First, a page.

This is how OS X tells you it hates you...

Discussion in 'macOS' started by Zyniker, Mar 26, 2009.

  1. Zyniker macrumors 6502

    Feb 14, 2008
    So, I get home today, open up my MacBook, and attempt to connect to my shared documents drive (an external drive attached to my MacMini). Surprisingly, it won't connect. Then, after a short time, it connects me as a Guest. This doesn't seem right to me, so I click Screen Sharing. It refuses to accept my login. Okay, irritating, but not unsolvable. I change my TV to HDMI 1 (the MacMini's video connection) and pick up my wireless keyboard and mouse. I navigate to the System Preferences. Nothing shows up. Well, that's just precious. After waiting for about ten minutes, System Preferences decides to actually show itself (*insert mini hooray here*). Only problem: I can't do anything. I'm logged in as an administrator, odd. Well, no problem, I decide I'll just fix it the same way most other computer problems are resolved (restart). Here comes the fun part!
    I can't restart the computer. Why? Well, apparently, I'm not an administrator and, as there are other people logged into the computer, I can't restart without administrative approval (since other users might lose data). None of the other user accounts work either. Well, not much else I can I force the computer to shut down (holding the power button). It reboots successfully (sort of). Once the computer boots up, I'm greeted with the welcome video for Leopard. There are very few ways to think that bodes well. At least it started, I guess.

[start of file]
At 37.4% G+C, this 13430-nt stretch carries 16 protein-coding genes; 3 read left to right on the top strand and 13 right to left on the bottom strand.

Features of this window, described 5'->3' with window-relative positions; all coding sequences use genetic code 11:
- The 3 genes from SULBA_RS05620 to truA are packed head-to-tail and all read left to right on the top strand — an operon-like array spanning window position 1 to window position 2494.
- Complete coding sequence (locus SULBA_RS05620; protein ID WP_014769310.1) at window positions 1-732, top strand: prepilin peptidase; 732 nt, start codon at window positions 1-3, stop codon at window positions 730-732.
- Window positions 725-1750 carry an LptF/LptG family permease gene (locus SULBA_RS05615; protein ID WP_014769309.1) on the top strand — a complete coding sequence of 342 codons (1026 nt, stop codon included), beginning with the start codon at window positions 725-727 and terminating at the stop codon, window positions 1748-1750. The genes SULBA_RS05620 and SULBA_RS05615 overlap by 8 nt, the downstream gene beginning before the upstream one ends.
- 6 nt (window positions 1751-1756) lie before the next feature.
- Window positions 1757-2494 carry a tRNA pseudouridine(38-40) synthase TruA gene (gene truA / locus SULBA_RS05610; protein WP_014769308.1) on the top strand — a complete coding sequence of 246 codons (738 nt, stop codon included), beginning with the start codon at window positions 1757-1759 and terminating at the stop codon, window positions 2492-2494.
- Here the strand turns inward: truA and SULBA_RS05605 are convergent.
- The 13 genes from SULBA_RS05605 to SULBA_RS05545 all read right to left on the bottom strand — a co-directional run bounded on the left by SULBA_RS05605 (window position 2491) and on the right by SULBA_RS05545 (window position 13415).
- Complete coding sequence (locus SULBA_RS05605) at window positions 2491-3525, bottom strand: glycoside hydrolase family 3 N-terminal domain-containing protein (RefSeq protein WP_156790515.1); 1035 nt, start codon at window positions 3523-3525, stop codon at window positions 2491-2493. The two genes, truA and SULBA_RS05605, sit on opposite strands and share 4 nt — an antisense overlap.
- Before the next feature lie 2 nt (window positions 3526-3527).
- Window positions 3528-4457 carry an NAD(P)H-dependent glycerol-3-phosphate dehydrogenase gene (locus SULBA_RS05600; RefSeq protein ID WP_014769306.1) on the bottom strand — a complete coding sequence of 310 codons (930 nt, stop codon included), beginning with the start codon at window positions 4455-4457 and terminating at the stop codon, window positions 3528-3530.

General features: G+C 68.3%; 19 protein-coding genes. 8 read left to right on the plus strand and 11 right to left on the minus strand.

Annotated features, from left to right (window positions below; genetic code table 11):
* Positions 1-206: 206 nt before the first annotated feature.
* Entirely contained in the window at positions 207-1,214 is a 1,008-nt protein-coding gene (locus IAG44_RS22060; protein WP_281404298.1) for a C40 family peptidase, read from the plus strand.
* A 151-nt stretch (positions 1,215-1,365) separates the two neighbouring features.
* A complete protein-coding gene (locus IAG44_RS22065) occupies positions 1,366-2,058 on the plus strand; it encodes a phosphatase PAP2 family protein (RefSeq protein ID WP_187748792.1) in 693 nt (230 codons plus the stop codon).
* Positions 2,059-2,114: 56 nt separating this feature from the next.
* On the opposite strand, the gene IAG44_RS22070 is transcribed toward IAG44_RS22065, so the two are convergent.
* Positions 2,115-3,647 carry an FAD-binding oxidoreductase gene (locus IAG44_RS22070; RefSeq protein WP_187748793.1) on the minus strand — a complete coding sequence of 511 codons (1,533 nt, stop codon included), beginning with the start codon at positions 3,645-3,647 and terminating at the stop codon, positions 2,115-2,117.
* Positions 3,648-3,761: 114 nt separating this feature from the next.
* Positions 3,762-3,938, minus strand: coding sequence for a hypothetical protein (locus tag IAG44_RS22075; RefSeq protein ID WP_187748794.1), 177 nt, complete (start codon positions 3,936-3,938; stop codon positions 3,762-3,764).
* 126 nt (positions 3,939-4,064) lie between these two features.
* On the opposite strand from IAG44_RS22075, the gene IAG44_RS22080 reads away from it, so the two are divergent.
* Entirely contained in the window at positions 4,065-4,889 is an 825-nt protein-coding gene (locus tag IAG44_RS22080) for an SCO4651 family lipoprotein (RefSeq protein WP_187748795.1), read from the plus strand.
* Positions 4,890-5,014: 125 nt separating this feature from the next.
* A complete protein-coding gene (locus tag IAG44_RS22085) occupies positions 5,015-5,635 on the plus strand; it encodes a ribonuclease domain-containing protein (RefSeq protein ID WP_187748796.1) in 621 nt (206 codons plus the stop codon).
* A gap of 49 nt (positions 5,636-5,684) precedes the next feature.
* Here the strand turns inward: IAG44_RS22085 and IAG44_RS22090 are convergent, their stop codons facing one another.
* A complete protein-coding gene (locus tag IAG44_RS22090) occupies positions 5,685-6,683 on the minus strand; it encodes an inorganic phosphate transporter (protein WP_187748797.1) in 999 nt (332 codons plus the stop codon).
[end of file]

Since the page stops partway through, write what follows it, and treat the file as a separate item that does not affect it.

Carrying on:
I decide I may as well just go through the setup process and I attempt to create a user account (Someone // Password). It accepts the information, then goes right back to the welcome video and asks me to perform the initial setup again (I try once more, and it fails once more). Well...I decide there's one last option here (at least one last option before I execute a Time Machine restore). I pop in the Leopard install DVD and navigate to Disk Utility. Everything checks out fine on my internal disk and my external disk (I decided to repair the external disk just for the Hell of it) with the small exception of a permission error on some part of Front Row. I reboot...and nothing happens. The Mini is now stuck in an infinite reboot cycle (white screen with grey apple >> random reboot >> white screen with grey apple >> random reboot, ad nauseam).
    I boot from the Leopard DVD again and restore from a Time Machine backup from yesterday (hooray Time Machine).

    So, after a couple hours of oodles of fun...I'm fifteen minutes away from my MacMini being functional again, my documents being accessible, and my HTPC being usable. My only question: does anyone have any idea what in all Hell happened?
  2. Eidorian macrumors Penryn


    Mar 23, 2005
    Sounds like a loss of administrator privileges alongside some .AppleSetupDone strangeness.
  3. Zyniker thread starter macrumors 6502

    Feb 14, 2008
    It might be a little more 'fun' than that, though...
    I wasn't able to login with any of the users on that machine. All of the information was denied as 'invalid' when attempting to login either via the MacMini directly or remote machines (on shares or screen sharing). Well, the Time Machine restore is done *crosses fingers*...
  4. LtRammstein macrumors 6502a


    Jun 20, 2006
    Denver, CO
    This is weird...

    I'd say open up Terminal and be su (super user), but I have no idea where to go from there!
  5. Zyniker thread starter macrumors 6502

    Feb 14, 2008
    I'm paranoid about power spikes/failures (I guess it's part of being born and raised in California)...everything in my house of any value is on a surge suppressor, at least (the more expensive items are on battery-backup). Nothing seems fried, everything tests fine...and everything else on the same circuit (even everything on the same strip) has had no problems. It seems to be running fine after the Time Machine restore, thankfully. I guess I'll see if it's still okay in a few days (I would think it would be, as the error seems software-, rather than hardware-, based).

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